February gardening with Pippa Greenwood

Snowdrops_52425Sometimes rather gloomy, sometimes nippy, often rather damp, sometimes rather snowy... whatever your negative thoughts about February, there’s still plenty to do if you want to get your garden in the best possible state before the spring arrives, writes Pippa Greenwood. Take heart, it won’t be too long now!

Flowerbeds and borders

  • Winter flowering heathers will now have finished their gorgeous display (or nearly so!). Once the flowers have faded, use sharp shears to give each plant a bit of a haircut. It doesn’t need the accuracy of secateurs, just try to remove the faded flowerheads and a small amount of the old growth beneath. This seasonal trim will help to ensure that the plants keep a good, compact shape, without that dreadful leggy look.
  • If you sowed sweet peas earlier, once the plants are a few inches tall you should carefully pinch out the tips. This encourages side shoots to develop later – and the more shoots you have, the more flowers you’ll get! No need to panic if you have not sown sweet peas, some do it early, some don’t. I usually sow mine next month.
  • Snowdrops and winter aconites are some of the real stars of winter, but, like all bulbs and corms, when they are happy in the place they are grown, they will multiply. A bit of density looks lovely, but too dense and nothing performs at its best. This is a perfect time to lift and divide congested clumps, giving each individual more space and less competition. Unlike many bulbs, both of these are happy to be moved when in growth.

Fruit and vegetables

  • If your soil isn’t too wet or frozen, then it’s a good time to incorporate some well-rotted manure to veg beds, if you didn’t do so late last year. Plants like beans and courgettes really do appreciate plenty of this and, when it comes to the areas where you intend to sow or plant runner beans or climbing French, I’d advise using even more manure. If the soil is heavy and wet, then wait a week, as working on it under these conditions can damage the structure.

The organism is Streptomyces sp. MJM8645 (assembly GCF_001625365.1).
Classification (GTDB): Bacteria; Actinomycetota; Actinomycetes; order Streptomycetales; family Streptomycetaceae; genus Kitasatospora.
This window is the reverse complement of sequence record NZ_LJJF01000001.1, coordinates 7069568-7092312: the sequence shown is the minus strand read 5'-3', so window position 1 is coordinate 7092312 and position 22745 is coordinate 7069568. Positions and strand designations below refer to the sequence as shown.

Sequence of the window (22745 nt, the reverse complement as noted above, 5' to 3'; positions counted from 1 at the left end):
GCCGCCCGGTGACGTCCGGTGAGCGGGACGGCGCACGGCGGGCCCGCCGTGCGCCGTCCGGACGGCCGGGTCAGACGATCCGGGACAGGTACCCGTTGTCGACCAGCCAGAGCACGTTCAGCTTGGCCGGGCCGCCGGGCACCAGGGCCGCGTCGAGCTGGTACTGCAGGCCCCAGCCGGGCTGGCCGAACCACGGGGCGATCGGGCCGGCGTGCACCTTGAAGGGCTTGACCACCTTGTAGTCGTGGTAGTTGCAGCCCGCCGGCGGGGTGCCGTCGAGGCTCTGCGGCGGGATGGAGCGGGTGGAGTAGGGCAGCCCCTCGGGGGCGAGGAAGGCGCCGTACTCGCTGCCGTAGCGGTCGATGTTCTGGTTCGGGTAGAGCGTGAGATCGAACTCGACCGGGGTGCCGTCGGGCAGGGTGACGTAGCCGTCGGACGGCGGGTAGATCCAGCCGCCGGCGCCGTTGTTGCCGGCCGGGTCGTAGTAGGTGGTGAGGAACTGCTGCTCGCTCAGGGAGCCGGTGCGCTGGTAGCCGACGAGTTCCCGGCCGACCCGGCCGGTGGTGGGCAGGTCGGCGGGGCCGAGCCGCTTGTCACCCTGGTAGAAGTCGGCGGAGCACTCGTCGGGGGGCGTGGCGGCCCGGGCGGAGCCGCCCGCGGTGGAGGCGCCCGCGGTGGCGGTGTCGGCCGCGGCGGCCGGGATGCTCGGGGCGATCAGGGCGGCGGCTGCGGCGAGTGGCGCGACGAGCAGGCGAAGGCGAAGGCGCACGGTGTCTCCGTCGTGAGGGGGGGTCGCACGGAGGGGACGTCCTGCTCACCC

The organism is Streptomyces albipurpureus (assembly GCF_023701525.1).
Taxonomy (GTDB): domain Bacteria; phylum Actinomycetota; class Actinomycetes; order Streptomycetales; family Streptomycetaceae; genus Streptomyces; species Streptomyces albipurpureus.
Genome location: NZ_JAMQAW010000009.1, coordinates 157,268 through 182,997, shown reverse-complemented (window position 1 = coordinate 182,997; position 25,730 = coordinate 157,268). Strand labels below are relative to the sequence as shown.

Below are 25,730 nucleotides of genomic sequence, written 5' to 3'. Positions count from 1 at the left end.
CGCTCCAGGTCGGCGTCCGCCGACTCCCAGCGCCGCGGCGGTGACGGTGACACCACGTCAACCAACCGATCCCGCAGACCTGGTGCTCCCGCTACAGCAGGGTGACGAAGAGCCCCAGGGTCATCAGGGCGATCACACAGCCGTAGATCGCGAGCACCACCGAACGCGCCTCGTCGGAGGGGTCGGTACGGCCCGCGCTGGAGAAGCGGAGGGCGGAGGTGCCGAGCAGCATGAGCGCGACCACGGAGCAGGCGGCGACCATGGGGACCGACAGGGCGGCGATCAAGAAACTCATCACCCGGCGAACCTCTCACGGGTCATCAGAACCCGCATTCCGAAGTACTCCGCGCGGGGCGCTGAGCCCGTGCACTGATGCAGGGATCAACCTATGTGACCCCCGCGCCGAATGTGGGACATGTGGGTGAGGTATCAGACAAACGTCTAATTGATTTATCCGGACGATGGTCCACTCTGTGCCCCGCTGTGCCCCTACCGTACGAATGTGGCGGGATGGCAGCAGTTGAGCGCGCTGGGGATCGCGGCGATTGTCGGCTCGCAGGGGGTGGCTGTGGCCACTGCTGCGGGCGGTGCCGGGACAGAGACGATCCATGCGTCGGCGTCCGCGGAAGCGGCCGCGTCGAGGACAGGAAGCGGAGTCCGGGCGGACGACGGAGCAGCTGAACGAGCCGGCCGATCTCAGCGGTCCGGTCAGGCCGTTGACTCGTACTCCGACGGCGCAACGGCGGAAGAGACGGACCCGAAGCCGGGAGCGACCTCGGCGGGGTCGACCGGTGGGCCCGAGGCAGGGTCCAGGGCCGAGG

• Once the soil has been cleared of weeds and manure applied, cover a few areas with sheets of polythene or poly-covered pull-out tunnels. Doing this will keep off excess rain and give the soil the chance to warm up slightly before you sow any early seeds.
  • Prune back any autumn-fruiting raspberry canes early this month. Take each back to just above the soil surface. The resulting set of stumps may look worrying, but as these varieties flower and fruit on canes that are produced in that year, the growth they produce in the next few weeks will be bearing fruit later this year.
  • Cover a few strawberry plants with cloches of fleece to allow them to grow away ahead of the rest. This should allow you to get a few extra-early fruits. Make sure you remember which ones you did this to, and next year you should ‘force’ different ones.


  • However good a job you thought you did when you cleared up fallen leaves last autumn, you can be sure that more will have arrived, blown in or redistributed from elsewhere. Check gutters on greenhouses and clear them, if necessary, then flush some water down the drainpipes to check they are all clear.
  • Some of the coldest spells often develop in February and this can cause significant damage. So, take a few minutes to check that fleece and other protection is still firmly in place, and top up with more if in doubt.
  • Do please give your feathery friends a bit of a helping hand at this time of year. A regular supply of bird food and fresh, clean water can make all the difference.

Related categories: Gardening

Last edited: 12 January 2022 at 12:20

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